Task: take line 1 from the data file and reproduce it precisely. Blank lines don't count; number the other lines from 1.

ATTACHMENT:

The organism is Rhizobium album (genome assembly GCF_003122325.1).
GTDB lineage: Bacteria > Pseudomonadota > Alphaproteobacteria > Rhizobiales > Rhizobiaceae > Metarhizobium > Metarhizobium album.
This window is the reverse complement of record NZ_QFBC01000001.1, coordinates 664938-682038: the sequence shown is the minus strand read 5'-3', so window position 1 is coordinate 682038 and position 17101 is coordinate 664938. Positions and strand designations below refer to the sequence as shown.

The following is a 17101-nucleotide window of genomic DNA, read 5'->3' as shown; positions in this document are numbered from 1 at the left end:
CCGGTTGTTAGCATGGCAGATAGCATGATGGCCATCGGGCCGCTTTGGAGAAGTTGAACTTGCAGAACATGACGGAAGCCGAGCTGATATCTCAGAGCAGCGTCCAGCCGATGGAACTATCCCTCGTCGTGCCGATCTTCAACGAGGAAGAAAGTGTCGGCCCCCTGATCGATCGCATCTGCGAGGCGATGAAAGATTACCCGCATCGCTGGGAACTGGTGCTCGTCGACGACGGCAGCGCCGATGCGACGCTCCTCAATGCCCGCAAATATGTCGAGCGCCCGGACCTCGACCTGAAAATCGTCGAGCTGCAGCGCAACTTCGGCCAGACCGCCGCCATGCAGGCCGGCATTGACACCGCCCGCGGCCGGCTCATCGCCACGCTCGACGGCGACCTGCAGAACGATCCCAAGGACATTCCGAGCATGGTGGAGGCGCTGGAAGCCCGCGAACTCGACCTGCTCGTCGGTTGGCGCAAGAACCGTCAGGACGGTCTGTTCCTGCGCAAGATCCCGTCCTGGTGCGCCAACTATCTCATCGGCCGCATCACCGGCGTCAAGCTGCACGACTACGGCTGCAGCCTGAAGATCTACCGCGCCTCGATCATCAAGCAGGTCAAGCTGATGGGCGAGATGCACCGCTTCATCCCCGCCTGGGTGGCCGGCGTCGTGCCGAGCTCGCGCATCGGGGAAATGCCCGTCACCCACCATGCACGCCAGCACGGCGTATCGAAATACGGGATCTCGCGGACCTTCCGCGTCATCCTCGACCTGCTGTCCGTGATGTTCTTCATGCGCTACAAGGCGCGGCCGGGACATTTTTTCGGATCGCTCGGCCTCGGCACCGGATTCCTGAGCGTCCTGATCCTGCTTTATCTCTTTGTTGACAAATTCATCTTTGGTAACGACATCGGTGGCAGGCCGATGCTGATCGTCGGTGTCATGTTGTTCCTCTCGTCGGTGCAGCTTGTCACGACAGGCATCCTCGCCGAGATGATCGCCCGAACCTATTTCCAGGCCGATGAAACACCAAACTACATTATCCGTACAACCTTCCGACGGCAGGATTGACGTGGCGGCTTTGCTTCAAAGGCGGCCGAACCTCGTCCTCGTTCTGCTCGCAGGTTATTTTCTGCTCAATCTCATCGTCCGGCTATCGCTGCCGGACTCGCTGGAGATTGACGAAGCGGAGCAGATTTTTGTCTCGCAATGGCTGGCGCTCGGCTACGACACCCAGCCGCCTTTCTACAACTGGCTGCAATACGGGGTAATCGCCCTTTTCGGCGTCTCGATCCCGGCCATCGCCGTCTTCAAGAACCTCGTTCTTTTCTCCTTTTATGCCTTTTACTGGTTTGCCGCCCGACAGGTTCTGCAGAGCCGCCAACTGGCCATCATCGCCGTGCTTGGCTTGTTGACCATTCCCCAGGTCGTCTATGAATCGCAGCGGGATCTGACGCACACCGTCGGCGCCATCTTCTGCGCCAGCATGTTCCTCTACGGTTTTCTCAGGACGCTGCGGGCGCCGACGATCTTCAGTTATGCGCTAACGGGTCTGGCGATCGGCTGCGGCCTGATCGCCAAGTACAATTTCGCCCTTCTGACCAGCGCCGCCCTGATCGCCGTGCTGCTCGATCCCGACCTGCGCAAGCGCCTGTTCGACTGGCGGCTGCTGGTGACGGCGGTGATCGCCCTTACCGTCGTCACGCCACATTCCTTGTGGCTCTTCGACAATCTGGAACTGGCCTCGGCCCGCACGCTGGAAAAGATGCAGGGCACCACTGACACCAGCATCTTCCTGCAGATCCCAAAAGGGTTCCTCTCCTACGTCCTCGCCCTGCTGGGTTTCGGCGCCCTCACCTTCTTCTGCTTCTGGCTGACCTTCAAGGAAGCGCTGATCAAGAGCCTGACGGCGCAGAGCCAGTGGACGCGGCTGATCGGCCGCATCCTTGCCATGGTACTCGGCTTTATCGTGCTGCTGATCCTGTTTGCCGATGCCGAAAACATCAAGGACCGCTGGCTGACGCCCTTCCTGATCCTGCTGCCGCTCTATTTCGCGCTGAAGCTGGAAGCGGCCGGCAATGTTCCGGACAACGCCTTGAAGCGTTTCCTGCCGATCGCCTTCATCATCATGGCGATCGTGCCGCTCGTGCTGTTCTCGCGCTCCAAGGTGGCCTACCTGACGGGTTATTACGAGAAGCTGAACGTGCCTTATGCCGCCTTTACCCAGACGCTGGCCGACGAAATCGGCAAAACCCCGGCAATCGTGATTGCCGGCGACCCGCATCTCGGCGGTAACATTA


The organism is Rhizobium album (genome assembly GCF_003122325.1).